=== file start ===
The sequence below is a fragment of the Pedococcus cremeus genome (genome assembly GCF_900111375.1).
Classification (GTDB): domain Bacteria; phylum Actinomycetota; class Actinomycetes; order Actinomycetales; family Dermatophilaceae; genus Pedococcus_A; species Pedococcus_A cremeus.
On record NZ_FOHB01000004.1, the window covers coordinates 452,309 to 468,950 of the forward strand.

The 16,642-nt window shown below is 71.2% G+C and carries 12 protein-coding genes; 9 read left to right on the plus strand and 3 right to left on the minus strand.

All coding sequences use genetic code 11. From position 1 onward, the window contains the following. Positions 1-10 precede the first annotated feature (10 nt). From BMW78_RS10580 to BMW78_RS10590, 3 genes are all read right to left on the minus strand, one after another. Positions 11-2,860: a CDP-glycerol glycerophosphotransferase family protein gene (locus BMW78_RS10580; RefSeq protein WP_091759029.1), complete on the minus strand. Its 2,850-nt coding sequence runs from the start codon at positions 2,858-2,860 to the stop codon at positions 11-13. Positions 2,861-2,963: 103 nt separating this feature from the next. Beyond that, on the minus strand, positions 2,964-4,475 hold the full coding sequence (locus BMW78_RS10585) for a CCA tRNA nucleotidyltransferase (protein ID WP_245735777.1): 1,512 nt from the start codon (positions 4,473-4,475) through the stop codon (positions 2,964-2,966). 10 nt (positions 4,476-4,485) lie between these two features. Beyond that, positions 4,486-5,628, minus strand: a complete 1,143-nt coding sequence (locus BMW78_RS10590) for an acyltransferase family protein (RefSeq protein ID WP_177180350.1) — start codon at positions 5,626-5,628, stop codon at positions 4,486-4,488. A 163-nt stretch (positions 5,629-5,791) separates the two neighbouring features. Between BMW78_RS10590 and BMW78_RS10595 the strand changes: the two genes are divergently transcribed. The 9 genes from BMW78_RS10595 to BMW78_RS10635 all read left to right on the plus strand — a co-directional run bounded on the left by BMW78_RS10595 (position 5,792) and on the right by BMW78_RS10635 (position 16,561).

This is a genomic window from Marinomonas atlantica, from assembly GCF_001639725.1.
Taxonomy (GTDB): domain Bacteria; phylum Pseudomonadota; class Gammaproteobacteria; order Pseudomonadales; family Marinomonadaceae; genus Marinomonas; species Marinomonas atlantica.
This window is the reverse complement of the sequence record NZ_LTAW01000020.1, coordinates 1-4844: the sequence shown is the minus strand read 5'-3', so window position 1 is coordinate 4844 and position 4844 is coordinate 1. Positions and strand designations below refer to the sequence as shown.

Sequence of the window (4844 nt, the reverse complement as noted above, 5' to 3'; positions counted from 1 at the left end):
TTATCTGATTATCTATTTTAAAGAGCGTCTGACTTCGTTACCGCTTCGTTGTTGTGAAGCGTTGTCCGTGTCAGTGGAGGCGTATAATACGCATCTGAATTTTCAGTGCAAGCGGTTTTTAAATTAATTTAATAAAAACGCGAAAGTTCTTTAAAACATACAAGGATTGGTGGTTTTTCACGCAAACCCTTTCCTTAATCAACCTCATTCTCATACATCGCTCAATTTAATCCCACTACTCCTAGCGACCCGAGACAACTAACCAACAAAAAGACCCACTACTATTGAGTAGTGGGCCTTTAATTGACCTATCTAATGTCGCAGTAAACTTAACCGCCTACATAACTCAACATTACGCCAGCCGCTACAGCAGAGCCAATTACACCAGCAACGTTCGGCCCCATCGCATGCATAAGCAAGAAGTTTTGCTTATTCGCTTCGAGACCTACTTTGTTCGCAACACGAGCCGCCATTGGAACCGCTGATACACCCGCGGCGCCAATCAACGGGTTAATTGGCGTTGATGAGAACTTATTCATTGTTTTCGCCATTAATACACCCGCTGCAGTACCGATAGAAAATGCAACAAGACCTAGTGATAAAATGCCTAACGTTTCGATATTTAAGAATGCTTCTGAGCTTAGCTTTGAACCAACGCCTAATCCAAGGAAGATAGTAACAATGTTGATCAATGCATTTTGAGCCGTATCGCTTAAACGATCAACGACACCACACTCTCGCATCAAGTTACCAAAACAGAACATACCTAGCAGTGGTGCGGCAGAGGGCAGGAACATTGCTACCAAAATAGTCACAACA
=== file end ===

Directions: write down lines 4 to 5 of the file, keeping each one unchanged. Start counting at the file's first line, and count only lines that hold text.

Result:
The 16,642-nt window shown below is 71.2% G+C and carries 12 protein-coding genes; 9 read left to right on the plus strand and 3 right to left on the minus strand.

All coding sequences use genetic code 11. From position 1 onward, the window contains the following. Positions 1-10 precede the first annotated feature (10 nt). From BMW78_RS10580 to BMW78_RS10590, 3 genes are all read right to left on the minus strand, one after another. Positions 11-2,860: a CDP-glycerol glycerophosphotransferase family protein gene (locus BMW78_RS10580; RefSeq protein WP_091759029.1), complete on the minus strand. Its 2,850-nt coding sequence runs from the start codon at positions 2,858-2,860 to the stop codon at positions 11-13. Positions 2,861-2,963: 103 nt separating this feature from the next. Beyond that, on the minus strand, positions 2,964-4,475 hold the full coding sequence (locus BMW78_RS10585) for a CCA tRNA nucleotidyltransferase (protein ID WP_245735777.1): 1,512 nt from the start codon (positions 4,473-4,475) through the stop codon (positions 2,964-2,966). 10 nt (positions 4,476-4,485) lie between these two features. Beyond that, positions 4,486-5,628, minus strand: a complete 1,143-nt coding sequence (locus BMW78_RS10590) for an acyltransferase family protein (RefSeq protein ID WP_177180350.1) — start codon at positions 5,626-5,628, stop codon at positions 4,486-4,488. A 163-nt stretch (positions 5,629-5,791) separates the two neighbouring features. Between BMW78_RS10590 and BMW78_RS10595 the strand changes: the two genes are divergently transcribed. The 9 genes from BMW78_RS10595 to BMW78_RS10635 all read left to right on the plus strand — a co-directional run bounded on the left by BMW78_RS10595 (position 5,792) and on the right by BMW78_RS10635 (position 16,561).